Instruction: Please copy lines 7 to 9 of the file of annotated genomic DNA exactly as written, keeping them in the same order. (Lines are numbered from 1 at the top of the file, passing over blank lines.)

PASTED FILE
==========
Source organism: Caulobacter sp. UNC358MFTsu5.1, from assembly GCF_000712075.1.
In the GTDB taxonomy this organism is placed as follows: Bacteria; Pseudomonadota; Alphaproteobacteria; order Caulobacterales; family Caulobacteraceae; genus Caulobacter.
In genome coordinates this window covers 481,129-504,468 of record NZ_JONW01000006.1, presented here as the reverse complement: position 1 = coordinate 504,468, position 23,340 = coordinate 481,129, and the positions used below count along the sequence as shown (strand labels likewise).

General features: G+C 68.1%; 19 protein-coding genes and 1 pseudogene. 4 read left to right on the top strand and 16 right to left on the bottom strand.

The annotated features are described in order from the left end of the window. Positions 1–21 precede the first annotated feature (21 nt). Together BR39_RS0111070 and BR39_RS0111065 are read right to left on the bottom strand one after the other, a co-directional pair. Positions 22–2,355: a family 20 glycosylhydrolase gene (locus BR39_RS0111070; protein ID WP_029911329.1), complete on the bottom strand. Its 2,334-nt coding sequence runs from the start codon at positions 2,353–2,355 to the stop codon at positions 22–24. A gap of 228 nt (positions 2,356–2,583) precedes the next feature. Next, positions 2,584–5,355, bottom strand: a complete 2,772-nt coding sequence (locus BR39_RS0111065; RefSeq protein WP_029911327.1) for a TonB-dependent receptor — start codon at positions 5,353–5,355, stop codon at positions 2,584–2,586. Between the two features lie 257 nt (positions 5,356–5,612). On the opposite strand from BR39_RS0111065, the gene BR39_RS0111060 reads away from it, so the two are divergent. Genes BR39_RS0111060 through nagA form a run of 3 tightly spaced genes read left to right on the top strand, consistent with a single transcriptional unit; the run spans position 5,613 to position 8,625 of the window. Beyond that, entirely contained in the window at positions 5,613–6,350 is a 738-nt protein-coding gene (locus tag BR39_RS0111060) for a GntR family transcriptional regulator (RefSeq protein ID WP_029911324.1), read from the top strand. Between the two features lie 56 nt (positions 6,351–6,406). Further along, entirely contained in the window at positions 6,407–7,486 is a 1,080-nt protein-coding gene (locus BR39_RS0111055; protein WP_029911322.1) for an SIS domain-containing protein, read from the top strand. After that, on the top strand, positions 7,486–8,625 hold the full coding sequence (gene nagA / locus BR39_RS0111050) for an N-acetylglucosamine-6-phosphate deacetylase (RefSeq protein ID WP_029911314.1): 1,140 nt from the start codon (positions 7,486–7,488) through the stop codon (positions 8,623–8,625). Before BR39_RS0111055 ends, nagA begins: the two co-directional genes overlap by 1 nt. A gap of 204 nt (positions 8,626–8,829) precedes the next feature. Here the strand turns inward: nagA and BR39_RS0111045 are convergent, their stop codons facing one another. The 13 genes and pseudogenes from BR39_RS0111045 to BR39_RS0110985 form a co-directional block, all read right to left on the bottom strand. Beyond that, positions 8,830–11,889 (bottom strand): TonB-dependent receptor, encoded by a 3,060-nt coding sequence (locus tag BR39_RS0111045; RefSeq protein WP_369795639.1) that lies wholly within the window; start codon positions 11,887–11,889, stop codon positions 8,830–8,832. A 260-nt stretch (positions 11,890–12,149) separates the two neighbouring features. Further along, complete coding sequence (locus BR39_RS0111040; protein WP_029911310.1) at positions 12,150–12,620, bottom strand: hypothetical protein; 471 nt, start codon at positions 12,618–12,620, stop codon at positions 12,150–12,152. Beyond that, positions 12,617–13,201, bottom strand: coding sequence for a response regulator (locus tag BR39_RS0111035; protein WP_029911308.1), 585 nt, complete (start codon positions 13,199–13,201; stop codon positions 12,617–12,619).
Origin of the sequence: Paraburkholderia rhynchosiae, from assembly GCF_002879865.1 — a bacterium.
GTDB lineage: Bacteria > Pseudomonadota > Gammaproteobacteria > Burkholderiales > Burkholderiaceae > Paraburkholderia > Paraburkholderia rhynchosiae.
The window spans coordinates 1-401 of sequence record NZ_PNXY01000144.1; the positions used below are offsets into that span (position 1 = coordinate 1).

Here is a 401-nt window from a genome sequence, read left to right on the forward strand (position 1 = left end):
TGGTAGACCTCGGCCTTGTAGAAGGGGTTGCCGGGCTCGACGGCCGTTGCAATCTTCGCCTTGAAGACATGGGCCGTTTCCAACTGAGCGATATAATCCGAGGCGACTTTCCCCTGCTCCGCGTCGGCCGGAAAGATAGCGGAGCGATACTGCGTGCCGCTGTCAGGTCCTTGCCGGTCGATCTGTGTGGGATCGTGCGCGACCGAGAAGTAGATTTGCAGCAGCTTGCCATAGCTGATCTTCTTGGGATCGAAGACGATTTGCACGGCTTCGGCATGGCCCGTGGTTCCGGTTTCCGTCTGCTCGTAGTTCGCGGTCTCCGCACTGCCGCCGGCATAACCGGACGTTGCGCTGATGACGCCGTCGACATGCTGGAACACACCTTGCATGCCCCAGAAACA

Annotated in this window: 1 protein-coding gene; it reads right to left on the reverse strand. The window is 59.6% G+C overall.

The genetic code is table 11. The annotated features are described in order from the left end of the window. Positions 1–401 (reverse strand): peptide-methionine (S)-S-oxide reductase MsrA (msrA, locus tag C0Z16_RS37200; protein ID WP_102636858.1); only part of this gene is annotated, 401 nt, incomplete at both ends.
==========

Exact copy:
GTDB lineage: Bacteria > Pseudomonadota > Gammaproteobacteria > Burkholderiales > Burkholderiaceae > Paraburkholderia > Paraburkholderia rhynchosiae.
The window spans coordinates 1-401 of sequence record NZ_PNXY01000144.1; the positions used below are offsets into that span (position 1 = coordinate 1).

Here is a 401-nt window from a genome sequence, read left to right on the forward strand (position 1 = left end):